Under the scheme, the Government will pay 100% of the cost of eligible claims that are above the limit of a medical practitioner’s medical indemnity contracts of insurance and equal or exceed the relevant threshold of $20 million. These claims can be either a single very large claim or an aggregate of claims related to an incident that together exceed the $20 million threshold limit.
Medical practitioners are not required to make a contribution towards the ECS. It is fully funded by the Government.
Allied Health High Cost Claim Scheme (AHHCCS)
This new scheme takes effect from 1 July 2020. It will cover 50% of the cost of eligible medical indemnity insurance payouts for eligible claims relating to privately practising allied health professionals (including midwives indemnified under their employer’s professional indemnity insurance policy) registered by the Australian Health Practitioner Regulation Agency (AHPRA). A claim must be greater than the threshold amount (currently $500,000), up to the limit of the allied health professional’s insurance cover.
To be eligible under this scheme, the incident or series of related incidents need to have occurred on or after 1 July 2020 and the allied health professional needs to be registered with AHPRA. This scheme will be open to insurers providing professional indemnity insurance to registered medical practitioners (or their employers) at the date of the scheme’s commencement.
The AHHCCS is largely consistent with the circumstances described in the HCCS. The difference is that the incident, or series of incidents, must have occurred on or after 1 July 2020. However, if the incident occurred before 1 July 2020, allied health practitioners will continue be eligible under the HCCS.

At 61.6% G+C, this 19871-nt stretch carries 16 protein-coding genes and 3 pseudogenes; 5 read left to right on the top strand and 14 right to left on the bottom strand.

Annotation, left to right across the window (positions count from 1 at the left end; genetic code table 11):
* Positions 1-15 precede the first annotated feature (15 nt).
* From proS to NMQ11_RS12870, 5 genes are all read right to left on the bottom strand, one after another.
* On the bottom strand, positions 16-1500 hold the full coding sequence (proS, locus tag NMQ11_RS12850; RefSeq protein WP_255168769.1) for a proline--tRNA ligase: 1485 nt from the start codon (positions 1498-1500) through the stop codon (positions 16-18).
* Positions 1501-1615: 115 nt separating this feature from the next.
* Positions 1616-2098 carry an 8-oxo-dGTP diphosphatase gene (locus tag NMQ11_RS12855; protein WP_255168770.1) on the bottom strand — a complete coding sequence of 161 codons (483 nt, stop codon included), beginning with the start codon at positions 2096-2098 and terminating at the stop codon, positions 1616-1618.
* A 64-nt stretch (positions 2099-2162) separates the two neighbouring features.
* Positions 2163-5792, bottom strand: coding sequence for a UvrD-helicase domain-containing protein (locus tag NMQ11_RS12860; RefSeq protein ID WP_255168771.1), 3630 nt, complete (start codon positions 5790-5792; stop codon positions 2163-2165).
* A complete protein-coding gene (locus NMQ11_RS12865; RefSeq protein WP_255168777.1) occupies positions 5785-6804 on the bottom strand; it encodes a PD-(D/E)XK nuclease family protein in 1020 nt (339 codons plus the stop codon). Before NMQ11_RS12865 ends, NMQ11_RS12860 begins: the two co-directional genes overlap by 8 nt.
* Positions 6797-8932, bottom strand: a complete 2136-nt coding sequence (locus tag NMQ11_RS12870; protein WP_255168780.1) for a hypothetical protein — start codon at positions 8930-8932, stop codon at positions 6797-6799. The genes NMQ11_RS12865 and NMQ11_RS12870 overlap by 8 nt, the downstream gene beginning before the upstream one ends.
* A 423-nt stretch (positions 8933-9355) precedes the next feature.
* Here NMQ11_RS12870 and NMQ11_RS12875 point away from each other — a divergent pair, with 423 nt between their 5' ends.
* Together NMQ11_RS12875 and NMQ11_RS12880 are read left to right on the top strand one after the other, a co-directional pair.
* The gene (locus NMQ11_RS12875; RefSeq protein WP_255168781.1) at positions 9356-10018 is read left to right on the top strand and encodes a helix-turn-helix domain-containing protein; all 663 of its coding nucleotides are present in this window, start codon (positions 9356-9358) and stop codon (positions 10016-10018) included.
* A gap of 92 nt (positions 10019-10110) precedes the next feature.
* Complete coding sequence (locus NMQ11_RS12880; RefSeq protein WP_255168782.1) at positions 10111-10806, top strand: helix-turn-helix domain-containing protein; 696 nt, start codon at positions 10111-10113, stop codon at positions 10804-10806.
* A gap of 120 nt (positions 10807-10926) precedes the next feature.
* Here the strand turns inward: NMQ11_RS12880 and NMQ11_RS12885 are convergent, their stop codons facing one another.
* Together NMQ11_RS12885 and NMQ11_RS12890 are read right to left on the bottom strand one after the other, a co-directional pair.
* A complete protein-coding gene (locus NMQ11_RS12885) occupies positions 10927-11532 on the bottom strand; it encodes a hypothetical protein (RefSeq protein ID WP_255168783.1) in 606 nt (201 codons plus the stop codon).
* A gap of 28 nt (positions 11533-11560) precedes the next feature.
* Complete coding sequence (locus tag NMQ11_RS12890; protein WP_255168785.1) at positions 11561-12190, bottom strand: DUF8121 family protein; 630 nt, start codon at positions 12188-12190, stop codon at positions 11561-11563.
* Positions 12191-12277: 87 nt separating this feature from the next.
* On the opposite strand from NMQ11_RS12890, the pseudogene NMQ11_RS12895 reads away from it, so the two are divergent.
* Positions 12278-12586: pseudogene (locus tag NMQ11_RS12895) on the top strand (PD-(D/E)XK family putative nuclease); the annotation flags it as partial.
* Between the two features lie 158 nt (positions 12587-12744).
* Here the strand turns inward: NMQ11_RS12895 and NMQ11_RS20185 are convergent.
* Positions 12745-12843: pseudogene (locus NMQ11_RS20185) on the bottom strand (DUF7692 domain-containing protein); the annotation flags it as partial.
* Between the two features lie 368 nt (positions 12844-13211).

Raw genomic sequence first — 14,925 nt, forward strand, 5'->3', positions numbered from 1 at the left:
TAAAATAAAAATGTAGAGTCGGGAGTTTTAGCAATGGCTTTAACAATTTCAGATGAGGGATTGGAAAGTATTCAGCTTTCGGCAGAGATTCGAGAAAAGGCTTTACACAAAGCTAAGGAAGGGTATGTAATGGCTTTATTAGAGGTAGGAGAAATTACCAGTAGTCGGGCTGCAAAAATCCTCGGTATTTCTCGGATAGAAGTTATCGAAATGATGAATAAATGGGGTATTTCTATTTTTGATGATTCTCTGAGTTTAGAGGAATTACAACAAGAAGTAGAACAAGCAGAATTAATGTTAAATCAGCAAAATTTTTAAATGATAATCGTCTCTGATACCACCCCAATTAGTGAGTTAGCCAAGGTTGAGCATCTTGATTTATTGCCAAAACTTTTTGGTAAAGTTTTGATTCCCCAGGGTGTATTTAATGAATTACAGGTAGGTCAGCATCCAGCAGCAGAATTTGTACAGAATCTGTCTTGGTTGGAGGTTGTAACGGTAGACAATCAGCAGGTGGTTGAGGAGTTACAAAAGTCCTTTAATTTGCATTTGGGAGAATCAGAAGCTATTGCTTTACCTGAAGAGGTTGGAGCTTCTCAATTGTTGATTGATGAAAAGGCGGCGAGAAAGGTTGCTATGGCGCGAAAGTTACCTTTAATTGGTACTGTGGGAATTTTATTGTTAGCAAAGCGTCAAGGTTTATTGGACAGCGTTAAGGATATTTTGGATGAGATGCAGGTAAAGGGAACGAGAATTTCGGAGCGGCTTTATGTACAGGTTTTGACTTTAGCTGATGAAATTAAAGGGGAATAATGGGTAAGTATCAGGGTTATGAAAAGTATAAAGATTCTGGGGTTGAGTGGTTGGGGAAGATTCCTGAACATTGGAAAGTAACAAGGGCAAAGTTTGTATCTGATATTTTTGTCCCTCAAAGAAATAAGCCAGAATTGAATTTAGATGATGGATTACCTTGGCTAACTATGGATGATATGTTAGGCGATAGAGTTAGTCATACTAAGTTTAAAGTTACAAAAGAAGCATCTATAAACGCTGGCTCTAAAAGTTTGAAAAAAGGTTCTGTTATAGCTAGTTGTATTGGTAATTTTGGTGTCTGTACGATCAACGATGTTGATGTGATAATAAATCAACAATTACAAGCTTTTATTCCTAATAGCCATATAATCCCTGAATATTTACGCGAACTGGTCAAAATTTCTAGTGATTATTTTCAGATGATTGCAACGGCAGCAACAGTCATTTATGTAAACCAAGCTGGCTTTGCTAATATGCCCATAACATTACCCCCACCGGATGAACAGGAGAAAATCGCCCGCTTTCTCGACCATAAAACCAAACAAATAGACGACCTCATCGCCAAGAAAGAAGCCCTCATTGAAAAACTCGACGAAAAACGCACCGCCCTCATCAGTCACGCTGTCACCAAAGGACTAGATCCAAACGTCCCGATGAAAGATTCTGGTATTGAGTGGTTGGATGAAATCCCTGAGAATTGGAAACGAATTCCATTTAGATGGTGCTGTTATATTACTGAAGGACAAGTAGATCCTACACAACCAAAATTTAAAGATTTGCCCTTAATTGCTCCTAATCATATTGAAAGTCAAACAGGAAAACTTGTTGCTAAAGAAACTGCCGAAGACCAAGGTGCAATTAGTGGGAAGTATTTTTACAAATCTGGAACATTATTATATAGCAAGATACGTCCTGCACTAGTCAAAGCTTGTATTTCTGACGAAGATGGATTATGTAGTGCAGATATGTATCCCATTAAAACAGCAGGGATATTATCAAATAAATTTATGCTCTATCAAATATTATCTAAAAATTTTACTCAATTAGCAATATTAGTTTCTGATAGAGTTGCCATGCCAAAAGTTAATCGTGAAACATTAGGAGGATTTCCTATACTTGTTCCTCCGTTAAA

Allied Health Exceptional Claims Scheme (AHECS)
Under this new scheme, privately practising allied health professionals including midwives indemnified under their employer’s professional indemnity insurance policy registered by AHPRA are protected against personal liability for eligible claims that exceed the level of their insurance cover.
The Government will pay 100% of the cost of eligible claims that are above the limit of an allied health professional’s medical indemnity contracts of insurance and equal or exceed the relevant threshold of $20 million. This scheme commences on 1 July 2020.
The AHECS is largely consistent with the circumstances described in the ECS. The difference is that the incident, or series of incidents, must have occurred on or after 1 July 2020. However, if the incident occurred before 1 July 2020, allied health practitioners will continue be eligible under the ECS.
Health practitioners are not required to make a contribution towards the ECS. It is fully funded by the Government.
Incurred-But-Not-Reported Indemnity (IBNR) Scheme
The IBNR Scheme covers 100% of claims made against medical professionals arising from incidents that took place on or before 30 June 2002, provided they held incident-occurring based cover with a participating Medical Defence Organisation (MDO).
The IBNR Scheme is designed to fund claims where the MDO does not have adequate reserves to cover its liabilities.
Professional indemnity insurance for eligible midwives in private practice
Midwife Professional Indemnity Scheme (MPIS)
The MPIS supports professional indemnity insurers who indemnify eligible privately practicing midwives for claims occurring in relation to their practice of midwifery.
- Under Level 1 of this scheme, the Commonwealth reimburses the insurer for 80 per cent of claims that exceed the $100,000 threshold up to $2 million.
- Under Level 2, the Commonwealth reimburses the insurer for 100 per cent of the cost of the claim above the $2 million threshold.
The Commonwealth has a contractual arrangement with Medical Insurance Australia Pty Ltd (MIGA) from 1 July 2020 – 30 June 2023 for the delivery of the MPIS to eligible midwives.
Midwife Professional Indemnity Run-off Cover Scheme (Midwife ROCS)
The Midwife ROCS provides secure ongoing insurance for eligible midwives who have ceased private practice because of retirement, disability, maternity leave, death or other reasons, with 100% of costs covered by the Commonwealth (funded via a levy on premium income).
From 1 July 2020, changes to the MPICCS Act will enable eligible midwives who retire before the age of 65 to access the Midwife ROCS.